Ordering, Numbering and Boundary conditions. Node Ueckermann, Pierre Lermusiaux and Tapovan Lolla. Matt

Node Ordering, Numbering and Boundary conditions.
Matt Ueckermann, Pierre Lermusiaux and Tapovan Lolla.
March 11, 2013
Some of you may have difficulties with the implementation of solution techniques for dif­
ferential equations involving two or more spatial directions (e.g. for Problem Set 3). Here is a
short description of a possible solution procedure.
When differential equations involving one spatial dimension (1D in space) are discretized,
the final numerical problem to be solved is often of the form Ax = b. In this case, x is a vector
that contains the values/integrals defined on the 1D spatial grid.
When differential equations involving two or more spatial dimensions (2D or more in space)
are discretized, the numerical problem to be solved can still often be written in the form Ax = b.
In these higher dimensional cases, x is a vector that contains the values/integrals defined on
the 2D (or more) spatial grid. To do this, one can define a pointer array that allows to map
the positions on the 2D (or higher) spatial grid to the positions in the vector. For example, for
imax and jmax points in a 2D structured spatial domain, ordering along the i direction first,
then the j direction:
do j = 1, jmax
do i = 1, imax
xTvector((j − 1)*imax+i) = T (i, j)
The xTvector array contains a vector form of the T (i, j) values.
The above is all one would need for a structured grid and it may suffice for several of you.
However, below, we provide more detail on a possible implementation technique. Feel free to
contact us or attend our office hours for any other difficulties.
Boundary Conditions
There are a number of ways in which boundary conditions can be incorporated in a matrix.
The major difference is if the equation for the boundary conditions is part of the A matrix, or
if the contributions due to the boundary condition is directly added to the RHS vector b.
Consider the 1D problem shown in Figure (1) with the following equation in the interior:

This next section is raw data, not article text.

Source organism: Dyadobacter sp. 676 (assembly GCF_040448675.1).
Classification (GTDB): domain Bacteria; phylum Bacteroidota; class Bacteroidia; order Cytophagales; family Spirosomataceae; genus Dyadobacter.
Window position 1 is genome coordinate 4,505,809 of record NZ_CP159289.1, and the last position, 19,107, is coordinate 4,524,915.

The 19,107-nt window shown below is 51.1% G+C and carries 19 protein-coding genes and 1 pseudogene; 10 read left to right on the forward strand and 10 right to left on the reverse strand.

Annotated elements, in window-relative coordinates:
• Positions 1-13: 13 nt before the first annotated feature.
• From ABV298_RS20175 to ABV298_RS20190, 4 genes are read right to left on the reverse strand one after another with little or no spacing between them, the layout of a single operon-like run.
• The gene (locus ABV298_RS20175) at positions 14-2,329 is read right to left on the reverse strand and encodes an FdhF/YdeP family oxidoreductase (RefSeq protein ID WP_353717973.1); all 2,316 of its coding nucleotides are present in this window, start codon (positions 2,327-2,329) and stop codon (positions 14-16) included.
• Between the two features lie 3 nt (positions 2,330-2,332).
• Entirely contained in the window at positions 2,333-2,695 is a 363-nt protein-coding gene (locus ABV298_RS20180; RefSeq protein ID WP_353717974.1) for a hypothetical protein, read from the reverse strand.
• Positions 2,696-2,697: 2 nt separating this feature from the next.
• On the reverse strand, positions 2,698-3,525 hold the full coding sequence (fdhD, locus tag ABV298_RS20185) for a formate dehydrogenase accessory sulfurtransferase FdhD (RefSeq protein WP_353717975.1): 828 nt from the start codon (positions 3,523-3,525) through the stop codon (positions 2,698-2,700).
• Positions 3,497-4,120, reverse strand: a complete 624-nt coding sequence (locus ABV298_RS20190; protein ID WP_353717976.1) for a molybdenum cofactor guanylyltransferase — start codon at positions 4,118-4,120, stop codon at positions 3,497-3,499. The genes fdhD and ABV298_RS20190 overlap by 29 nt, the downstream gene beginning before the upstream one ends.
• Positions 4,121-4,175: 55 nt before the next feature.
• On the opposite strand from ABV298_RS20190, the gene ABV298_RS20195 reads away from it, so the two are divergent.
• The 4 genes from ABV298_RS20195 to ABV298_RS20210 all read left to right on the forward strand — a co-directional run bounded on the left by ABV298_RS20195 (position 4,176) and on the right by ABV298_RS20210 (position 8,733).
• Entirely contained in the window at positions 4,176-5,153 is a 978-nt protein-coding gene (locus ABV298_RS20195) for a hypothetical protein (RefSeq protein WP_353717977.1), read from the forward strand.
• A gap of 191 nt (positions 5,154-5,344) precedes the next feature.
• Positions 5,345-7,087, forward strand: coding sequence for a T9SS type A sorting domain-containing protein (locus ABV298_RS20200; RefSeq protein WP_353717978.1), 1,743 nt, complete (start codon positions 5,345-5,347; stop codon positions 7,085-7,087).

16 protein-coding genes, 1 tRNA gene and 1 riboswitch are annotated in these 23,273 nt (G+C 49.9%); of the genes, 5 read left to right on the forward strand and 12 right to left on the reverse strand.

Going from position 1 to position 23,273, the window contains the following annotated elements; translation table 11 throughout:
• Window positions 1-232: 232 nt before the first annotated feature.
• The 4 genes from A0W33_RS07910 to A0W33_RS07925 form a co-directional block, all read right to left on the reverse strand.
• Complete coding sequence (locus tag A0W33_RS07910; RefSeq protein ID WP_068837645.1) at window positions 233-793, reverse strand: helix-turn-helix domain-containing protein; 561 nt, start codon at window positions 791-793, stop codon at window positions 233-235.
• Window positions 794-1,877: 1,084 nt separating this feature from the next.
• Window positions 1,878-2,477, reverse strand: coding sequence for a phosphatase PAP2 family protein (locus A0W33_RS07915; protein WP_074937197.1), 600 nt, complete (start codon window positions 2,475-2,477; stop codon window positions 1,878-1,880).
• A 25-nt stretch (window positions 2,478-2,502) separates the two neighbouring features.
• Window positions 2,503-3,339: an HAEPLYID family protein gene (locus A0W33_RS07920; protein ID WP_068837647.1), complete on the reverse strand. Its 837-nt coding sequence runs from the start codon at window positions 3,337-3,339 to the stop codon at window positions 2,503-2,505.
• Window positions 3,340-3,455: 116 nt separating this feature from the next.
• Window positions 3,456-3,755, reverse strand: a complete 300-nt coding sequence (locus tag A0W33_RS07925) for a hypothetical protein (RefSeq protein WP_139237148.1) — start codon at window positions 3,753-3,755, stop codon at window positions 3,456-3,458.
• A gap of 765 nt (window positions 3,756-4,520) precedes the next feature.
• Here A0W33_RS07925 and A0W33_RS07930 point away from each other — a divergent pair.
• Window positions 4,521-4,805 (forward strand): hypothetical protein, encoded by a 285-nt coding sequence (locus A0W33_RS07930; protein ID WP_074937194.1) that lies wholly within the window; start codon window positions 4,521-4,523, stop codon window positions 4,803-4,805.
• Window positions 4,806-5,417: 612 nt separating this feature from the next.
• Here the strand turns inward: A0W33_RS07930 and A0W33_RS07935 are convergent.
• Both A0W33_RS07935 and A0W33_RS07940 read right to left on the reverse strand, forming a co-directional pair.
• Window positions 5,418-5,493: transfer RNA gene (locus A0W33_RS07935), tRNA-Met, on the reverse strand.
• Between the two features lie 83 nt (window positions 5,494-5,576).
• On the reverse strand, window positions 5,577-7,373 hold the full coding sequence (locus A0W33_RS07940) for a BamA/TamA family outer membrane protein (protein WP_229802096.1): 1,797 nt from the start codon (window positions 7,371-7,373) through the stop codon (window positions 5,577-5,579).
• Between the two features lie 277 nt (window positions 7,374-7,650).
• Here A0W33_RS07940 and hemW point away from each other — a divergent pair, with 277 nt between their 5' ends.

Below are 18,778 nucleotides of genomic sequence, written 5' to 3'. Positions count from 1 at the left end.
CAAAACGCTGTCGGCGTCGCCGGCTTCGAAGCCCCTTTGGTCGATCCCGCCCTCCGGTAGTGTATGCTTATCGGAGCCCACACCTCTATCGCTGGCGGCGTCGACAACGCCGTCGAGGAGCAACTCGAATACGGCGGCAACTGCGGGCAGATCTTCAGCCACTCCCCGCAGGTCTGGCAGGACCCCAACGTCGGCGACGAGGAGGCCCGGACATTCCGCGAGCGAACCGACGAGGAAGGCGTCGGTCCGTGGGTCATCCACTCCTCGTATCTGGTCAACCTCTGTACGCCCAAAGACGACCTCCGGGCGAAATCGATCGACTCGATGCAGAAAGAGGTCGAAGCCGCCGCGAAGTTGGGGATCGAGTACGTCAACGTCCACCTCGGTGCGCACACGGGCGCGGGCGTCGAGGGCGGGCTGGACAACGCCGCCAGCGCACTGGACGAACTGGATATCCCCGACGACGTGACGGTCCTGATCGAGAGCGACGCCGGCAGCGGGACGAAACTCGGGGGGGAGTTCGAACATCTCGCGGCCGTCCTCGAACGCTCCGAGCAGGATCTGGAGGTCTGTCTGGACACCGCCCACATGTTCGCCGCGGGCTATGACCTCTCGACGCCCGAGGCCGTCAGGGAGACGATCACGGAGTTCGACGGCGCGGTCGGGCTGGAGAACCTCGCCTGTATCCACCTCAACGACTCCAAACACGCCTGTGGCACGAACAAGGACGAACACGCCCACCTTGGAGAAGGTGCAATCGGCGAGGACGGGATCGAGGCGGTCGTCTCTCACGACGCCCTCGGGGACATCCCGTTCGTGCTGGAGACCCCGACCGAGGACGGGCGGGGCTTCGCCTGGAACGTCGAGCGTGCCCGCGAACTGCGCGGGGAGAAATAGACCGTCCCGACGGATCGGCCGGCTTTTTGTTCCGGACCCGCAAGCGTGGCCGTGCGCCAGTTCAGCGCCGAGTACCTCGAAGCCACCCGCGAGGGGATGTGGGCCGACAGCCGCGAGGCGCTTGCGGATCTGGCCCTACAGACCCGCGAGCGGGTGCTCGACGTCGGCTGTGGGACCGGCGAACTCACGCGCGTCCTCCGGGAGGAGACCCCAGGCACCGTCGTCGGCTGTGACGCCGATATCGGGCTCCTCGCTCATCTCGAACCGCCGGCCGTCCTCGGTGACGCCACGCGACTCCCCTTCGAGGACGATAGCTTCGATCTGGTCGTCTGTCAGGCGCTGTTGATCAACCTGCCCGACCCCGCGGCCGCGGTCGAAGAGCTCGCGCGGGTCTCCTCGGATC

Ti+1 −2Ti +Ti−1
= fi , and Dirichlet boundary conditions (i.e. T1,4 = gD ).
Figure 1: 1D grid
Boundary conditions included in A matrix
The equations governing this problem is can be written as:
T0 = g D
T2 − 2T1 + T0 = Δx2 f1
T3 − 2T2 + T1 = Δx2 f2
T4 − 2T3 + T2 = Δx2 f3
T4 = gD
We can write these equations directly as a matrix as follows:
⎤ ⎡
1 0
0 0
⎢ 1 −2 1
⎥ ⎢
0 0 ⎥
⎥ ⎢ T1 ⎥ ⎢ Δx2 f1 ⎥
⎥ ⎢
⎢ 0 1 −2 1 0 ⎥ ⎢ T2 ⎥ = ⎢ Δx2 f2 ⎥
⎣ 0 0
1 −2 1 ⎦ ⎣ T3 ⎦ ⎣ Δx f3 ⎦
0 0
0 1
As you can see, the A matrix is somewhat larger than it needs to be. This is the method
that is followed in the ‘Node numbering’ section of this document.
Boundary conditions included in b
We can re-write the governing equations as:
T2 − 2T1 = Δx2 f1 − T0
T3 − 2T2 + T1 = Δx2 f2
−2T3 + T2 = Δx2 f3 − T4
Then we can, again, write these equations directly as a matrix as follows:
⎤ ⎡
−2 1
Δx2 f1 − gD
Δx2 f2
A = ⎣ 1 −2 1 ⎦ ⎣ T2 ⎦ = ⎣
Δx f3 − gD
1 −2
This is the form you are asked to implement in the Problem Set.
Node Numbering
In our experience, confusion often arises on how the equations from a spatially discretized set of
equations is transferred to a matrix. The confusion arises due to striking a similarity between the
Figure 2: Similarity between matrix structure and computational cell for 1D discretization
numerical footprint and the location of coefficients in the matrix for one-dimensional problems.
For this example, we will ignore the boundary conditions. Take the following 1 Dimensional
i +Ti−1
grid (see Figure 1), with the governing equation Ti+1 −2T
= fif for the interior.
We have a set of linear equations, one for each node in the interior. Note, up to this point
we have not discussed any matrices! The matrices come from set of simultaneous equations,
which are as follows:
T2 − 2T1 + T0 = Δx2 f1f = f1
T3 − 2T2 + T1 = Δx2 f2f = f2
T4 − 2T3 + T2 = Δx2 f3f = f3
Referring to Figure 2, one can see the similarity between the physical problem, and the location